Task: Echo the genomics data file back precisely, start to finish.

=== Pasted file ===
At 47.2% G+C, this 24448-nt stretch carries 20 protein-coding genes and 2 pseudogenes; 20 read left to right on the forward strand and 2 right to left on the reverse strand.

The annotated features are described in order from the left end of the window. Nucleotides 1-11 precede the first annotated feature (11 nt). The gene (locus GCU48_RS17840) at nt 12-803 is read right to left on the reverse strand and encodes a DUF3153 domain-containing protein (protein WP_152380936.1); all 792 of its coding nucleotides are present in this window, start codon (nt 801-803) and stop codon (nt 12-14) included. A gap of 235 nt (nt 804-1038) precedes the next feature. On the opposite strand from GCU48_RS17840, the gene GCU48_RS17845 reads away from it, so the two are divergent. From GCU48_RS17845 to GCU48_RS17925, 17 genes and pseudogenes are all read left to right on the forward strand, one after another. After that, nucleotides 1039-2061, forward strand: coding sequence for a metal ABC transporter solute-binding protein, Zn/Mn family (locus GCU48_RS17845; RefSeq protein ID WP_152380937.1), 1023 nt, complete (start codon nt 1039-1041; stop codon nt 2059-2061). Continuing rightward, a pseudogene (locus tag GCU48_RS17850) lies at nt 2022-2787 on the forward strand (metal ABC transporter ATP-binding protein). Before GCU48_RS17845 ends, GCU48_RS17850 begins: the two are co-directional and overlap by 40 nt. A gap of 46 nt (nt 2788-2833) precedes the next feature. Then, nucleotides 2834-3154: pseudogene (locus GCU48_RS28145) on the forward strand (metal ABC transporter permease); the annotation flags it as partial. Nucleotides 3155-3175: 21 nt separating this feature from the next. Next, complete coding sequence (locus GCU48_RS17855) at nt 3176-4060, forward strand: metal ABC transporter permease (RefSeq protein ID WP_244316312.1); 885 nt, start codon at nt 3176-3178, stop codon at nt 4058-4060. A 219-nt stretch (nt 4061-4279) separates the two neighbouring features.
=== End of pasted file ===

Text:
At 47.2% G+C, this 24448-nt stretch carries 20 protein-coding genes and 2 pseudogenes; 20 read left to right on the forward strand and 2 right to left on the reverse strand.

The annotated features are described in order from the left end of the window. Nucleotides 1-11 precede the first annotated feature (11 nt). The gene (locus GCU48_RS17840) at nt 12-803 is read right to left on the reverse strand and encodes a DUF3153 domain-containing protein (protein WP_152380936.1); all 792 of its coding nucleotides are present in this window, start codon (nt 801-803) and stop codon (nt 12-14) included. A gap of 235 nt (nt 804-1038) precedes the next feature. On the opposite strand from GCU48_RS17840, the gene GCU48_RS17845 reads away from it, so the two are divergent. From GCU48_RS17845 to GCU48_RS17925, 17 genes and pseudogenes are all read left to right on the forward strand, one after another. After that, nucleotides 1039-2061, forward strand: coding sequence for a metal ABC transporter solute-binding protein, Zn/Mn family (locus GCU48_RS17845; RefSeq protein ID WP_152380937.1), 1023 nt, complete (start codon nt 1039-1041; stop codon nt 2059-2061). Continuing rightward, a pseudogene (locus tag GCU48_RS17850) lies at nt 2022-2787 on the forward strand (metal ABC transporter ATP-binding protein). Before GCU48_RS17845 ends, GCU48_RS17850 begins: the two are co-directional and overlap by 40 nt. A gap of 46 nt (nt 2788-2833) precedes the next feature. Then, nucleotides 2834-3154: pseudogene (locus GCU48_RS28145) on the forward strand (metal ABC transporter permease); the annotation flags it as partial. Nucleotides 3155-3175: 21 nt separating this feature from the next. Next, complete coding sequence (locus GCU48_RS17855) at nt 3176-4060, forward strand: metal ABC transporter permease (RefSeq protein ID WP_244316312.1); 885 nt, start codon at nt 3176-3178, stop codon at nt 4058-4060. A 219-nt stretch (nt 4061-4279) separates the two neighbouring features.